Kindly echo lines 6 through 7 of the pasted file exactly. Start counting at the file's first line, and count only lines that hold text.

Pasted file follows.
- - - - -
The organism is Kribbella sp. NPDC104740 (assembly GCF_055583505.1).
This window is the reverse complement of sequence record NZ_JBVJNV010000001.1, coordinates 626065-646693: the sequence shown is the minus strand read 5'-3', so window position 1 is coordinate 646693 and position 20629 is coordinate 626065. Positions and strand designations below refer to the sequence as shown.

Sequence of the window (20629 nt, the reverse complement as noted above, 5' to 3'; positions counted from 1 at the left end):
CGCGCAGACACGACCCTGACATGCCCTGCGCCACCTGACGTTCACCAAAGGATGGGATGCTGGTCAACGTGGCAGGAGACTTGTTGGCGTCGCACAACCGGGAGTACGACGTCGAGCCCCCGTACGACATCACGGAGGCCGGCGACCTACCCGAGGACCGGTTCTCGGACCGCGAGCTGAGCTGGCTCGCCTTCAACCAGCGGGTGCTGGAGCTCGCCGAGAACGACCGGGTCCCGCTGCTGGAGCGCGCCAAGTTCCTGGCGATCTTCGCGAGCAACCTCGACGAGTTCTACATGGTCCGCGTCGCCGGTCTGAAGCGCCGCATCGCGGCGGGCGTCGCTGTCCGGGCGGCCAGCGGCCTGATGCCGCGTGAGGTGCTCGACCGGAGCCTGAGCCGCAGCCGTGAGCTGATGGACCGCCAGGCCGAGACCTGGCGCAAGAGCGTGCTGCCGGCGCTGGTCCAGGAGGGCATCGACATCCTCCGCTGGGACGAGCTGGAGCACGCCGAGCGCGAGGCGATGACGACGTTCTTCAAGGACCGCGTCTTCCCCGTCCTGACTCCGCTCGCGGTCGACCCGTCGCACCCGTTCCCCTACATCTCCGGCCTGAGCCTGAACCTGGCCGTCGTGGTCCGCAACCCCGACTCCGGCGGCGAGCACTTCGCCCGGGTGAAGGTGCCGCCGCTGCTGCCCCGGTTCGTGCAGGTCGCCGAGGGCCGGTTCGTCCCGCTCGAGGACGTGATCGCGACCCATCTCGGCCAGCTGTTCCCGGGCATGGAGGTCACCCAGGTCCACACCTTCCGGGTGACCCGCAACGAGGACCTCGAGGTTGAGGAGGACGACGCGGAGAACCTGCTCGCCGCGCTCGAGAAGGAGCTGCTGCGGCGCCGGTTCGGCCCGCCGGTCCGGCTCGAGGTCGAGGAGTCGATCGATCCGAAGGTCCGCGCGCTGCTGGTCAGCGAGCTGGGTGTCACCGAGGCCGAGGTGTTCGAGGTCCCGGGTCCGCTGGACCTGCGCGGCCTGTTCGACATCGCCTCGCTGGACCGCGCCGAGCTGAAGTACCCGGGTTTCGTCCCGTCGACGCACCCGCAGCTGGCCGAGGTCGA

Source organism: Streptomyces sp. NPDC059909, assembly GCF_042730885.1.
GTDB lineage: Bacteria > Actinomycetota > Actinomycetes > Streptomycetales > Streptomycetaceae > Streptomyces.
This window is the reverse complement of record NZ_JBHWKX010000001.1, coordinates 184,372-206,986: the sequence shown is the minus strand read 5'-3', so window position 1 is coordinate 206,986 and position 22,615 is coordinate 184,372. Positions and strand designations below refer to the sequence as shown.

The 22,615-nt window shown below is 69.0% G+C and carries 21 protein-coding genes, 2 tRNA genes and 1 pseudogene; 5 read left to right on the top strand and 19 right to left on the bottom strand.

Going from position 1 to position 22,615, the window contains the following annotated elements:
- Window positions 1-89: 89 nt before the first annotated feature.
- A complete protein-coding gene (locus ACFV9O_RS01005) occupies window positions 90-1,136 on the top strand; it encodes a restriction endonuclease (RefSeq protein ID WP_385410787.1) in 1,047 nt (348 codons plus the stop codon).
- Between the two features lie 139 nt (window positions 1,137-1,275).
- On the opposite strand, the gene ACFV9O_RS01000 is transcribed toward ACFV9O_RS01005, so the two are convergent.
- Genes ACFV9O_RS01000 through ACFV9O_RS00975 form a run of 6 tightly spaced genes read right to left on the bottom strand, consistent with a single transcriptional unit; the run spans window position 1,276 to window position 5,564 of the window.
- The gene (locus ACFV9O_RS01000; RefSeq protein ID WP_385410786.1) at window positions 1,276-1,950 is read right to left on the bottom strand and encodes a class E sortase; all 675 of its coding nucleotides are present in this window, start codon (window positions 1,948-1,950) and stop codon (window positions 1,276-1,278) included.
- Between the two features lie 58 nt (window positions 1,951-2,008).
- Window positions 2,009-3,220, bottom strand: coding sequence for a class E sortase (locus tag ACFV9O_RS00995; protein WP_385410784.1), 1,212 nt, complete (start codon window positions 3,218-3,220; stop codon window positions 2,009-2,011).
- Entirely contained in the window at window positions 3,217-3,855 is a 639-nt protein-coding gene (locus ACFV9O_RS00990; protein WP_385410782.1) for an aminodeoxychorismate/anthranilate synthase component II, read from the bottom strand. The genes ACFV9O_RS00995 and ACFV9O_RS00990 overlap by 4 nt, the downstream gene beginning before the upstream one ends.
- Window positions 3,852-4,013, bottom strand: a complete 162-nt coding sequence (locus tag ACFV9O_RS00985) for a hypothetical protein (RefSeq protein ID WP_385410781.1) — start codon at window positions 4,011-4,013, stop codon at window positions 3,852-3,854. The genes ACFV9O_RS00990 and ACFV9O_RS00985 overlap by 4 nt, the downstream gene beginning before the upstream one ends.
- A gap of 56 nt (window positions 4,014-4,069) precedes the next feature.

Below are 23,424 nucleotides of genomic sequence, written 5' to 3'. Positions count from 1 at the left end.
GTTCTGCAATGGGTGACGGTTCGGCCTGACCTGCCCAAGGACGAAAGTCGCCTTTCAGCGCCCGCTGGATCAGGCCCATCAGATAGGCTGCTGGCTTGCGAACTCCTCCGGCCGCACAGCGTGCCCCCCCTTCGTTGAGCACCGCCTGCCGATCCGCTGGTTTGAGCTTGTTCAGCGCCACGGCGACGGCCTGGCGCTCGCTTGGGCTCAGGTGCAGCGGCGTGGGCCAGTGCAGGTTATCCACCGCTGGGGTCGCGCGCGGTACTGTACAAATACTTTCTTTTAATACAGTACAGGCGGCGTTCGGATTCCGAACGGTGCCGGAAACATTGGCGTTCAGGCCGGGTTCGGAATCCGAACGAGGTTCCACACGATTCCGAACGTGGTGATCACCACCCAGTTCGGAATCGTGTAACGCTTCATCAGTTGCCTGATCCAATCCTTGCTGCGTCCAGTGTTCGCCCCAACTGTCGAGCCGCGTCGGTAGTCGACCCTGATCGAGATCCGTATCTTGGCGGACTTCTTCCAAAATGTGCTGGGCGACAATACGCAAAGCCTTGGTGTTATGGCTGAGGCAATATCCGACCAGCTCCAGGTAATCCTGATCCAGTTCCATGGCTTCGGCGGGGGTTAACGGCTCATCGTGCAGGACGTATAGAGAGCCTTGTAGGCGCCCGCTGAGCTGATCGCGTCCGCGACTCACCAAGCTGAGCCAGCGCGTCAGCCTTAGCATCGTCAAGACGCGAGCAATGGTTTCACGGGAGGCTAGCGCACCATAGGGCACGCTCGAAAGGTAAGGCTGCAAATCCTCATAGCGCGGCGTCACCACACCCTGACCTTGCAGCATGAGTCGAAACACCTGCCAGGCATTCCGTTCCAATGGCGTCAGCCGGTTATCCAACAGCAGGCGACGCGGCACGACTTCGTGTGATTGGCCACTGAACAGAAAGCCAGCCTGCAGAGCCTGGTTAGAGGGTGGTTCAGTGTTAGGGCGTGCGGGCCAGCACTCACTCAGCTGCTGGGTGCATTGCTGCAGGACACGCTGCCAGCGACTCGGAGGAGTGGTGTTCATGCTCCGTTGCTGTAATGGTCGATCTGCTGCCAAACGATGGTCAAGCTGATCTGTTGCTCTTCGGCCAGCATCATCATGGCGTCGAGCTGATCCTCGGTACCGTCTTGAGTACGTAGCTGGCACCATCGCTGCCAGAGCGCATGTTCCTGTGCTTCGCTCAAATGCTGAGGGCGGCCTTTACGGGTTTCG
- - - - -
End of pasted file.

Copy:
GTDB lineage: Bacteria > Actinomycetota > Actinomycetes > Streptomycetales > Streptomycetaceae > Streptomyces.
This window is the reverse complement of record NZ_JBHWKX010000001.1, coordinates 184,372-206,986: the sequence shown is the minus strand read 5'-3', so window position 1 is coordinate 206,986 and position 22,615 is coordinate 184,372. Positions and strand designations below refer to the sequence as shown.